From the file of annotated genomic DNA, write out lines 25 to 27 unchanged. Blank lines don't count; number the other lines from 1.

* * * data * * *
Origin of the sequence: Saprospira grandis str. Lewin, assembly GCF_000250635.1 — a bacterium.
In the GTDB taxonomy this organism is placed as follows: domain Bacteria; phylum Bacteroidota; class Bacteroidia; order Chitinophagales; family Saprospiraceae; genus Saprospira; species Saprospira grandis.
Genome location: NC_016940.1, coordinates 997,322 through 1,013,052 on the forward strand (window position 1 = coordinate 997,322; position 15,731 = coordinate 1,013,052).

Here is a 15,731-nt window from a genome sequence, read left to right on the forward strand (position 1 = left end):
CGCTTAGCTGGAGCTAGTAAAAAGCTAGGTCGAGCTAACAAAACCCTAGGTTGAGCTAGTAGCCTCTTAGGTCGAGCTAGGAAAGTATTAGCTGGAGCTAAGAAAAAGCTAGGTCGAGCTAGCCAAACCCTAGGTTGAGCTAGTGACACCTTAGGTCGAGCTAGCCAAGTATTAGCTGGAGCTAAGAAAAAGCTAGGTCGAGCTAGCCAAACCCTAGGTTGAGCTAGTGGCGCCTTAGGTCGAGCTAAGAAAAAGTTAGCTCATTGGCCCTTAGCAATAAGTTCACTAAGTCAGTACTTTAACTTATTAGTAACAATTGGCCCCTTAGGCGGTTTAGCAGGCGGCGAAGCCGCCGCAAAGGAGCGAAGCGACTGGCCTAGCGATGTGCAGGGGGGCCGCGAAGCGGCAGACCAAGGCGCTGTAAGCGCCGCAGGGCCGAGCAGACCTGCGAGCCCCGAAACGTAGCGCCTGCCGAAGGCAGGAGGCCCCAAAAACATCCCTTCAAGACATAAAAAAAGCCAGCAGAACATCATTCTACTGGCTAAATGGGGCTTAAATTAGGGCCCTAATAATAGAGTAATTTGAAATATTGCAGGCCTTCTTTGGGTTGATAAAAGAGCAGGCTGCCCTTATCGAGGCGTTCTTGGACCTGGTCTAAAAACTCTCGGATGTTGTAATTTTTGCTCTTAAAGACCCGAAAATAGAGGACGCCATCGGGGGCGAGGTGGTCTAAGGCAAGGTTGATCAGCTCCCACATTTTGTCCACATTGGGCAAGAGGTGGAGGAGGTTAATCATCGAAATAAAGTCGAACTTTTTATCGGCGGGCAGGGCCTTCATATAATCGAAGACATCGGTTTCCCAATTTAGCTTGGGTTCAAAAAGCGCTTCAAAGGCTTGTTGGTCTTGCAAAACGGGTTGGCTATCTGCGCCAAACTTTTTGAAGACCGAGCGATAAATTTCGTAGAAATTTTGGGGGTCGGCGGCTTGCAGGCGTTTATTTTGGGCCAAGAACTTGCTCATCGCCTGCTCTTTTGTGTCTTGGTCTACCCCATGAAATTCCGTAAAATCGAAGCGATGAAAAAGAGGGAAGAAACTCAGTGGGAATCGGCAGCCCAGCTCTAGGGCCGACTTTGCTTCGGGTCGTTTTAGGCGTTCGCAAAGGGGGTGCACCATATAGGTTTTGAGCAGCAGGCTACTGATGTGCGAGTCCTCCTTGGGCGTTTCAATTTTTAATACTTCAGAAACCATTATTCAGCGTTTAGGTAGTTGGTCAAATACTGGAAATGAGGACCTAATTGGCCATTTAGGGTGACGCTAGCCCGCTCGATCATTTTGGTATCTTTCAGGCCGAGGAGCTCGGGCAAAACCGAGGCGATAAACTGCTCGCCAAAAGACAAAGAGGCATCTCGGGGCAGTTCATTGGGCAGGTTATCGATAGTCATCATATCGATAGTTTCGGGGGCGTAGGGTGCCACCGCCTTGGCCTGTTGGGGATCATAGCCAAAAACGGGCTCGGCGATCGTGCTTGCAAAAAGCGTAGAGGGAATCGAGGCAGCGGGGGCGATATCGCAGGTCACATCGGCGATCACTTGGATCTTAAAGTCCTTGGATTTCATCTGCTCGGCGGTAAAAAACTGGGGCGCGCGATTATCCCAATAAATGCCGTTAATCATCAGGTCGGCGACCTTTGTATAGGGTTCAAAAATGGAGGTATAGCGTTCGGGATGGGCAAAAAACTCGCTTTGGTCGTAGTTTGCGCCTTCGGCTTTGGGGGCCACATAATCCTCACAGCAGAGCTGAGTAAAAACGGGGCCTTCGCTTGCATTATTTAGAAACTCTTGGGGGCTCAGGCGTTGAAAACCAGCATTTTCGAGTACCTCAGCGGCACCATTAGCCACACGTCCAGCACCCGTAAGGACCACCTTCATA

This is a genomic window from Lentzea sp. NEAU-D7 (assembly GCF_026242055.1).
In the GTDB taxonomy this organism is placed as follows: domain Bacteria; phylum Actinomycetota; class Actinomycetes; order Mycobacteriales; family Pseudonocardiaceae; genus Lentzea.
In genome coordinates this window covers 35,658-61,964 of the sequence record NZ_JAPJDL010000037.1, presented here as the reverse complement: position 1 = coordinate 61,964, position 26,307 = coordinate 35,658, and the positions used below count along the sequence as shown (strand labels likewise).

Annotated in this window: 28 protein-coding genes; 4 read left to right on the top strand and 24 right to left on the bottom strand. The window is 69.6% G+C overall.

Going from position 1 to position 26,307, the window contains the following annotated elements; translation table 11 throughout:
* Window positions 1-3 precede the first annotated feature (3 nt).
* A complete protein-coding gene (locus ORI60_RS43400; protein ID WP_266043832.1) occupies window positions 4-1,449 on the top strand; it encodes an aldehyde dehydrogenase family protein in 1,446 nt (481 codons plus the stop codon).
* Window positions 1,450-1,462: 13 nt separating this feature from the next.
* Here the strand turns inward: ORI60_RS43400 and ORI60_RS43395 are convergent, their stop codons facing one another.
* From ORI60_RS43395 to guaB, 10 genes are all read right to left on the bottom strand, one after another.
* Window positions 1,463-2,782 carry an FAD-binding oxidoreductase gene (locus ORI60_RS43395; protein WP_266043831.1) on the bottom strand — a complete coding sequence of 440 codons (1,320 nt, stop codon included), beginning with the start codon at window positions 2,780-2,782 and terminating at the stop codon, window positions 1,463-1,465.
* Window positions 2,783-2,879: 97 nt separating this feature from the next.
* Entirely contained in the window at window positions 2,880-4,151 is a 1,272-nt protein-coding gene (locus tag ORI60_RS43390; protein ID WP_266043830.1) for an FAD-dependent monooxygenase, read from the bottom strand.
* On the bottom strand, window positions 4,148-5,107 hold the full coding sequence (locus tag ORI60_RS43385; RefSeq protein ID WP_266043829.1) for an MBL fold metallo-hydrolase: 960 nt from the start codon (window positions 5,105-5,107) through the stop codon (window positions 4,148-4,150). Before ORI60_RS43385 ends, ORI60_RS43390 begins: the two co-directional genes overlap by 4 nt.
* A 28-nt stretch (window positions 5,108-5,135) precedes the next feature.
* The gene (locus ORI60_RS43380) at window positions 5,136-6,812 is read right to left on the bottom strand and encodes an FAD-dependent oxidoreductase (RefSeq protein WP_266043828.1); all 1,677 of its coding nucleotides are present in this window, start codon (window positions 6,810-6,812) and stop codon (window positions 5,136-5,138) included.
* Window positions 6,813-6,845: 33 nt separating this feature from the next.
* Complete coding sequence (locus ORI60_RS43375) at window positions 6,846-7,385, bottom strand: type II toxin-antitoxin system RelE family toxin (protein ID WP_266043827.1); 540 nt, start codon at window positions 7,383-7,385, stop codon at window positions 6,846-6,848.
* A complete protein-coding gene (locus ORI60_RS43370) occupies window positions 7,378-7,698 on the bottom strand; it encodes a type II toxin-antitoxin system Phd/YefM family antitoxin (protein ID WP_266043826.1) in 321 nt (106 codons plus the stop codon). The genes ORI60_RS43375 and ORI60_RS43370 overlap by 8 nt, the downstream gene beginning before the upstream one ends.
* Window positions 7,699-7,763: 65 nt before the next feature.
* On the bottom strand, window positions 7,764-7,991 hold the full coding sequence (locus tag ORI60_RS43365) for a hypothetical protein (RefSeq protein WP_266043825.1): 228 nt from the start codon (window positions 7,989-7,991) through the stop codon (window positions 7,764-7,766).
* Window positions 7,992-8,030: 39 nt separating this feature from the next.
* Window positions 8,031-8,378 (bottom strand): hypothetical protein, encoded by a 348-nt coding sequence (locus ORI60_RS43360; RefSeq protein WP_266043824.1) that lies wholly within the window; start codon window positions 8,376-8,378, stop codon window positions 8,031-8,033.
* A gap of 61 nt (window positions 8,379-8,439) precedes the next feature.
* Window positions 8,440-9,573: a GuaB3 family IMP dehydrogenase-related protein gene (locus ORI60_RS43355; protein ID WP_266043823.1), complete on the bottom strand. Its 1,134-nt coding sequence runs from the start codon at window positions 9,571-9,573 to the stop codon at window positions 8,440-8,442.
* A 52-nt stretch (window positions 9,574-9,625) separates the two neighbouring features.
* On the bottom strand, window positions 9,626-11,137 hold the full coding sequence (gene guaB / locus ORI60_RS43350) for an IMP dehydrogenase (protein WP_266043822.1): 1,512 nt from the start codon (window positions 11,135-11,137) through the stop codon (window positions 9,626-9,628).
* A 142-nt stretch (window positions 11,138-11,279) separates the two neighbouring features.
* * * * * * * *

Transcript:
* Window positions 7,699-7,763: 65 nt before the next feature.
* On the bottom strand, window positions 7,764-7,991 hold the full coding sequence (locus tag ORI60_RS43365) for a hypothetical protein (RefSeq protein WP_266043825.1): 228 nt from the start codon (window positions 7,989-7,991) through the stop codon (window positions 7,764-7,766).
* Window positions 7,992-8,030: 39 nt separating this feature from the next.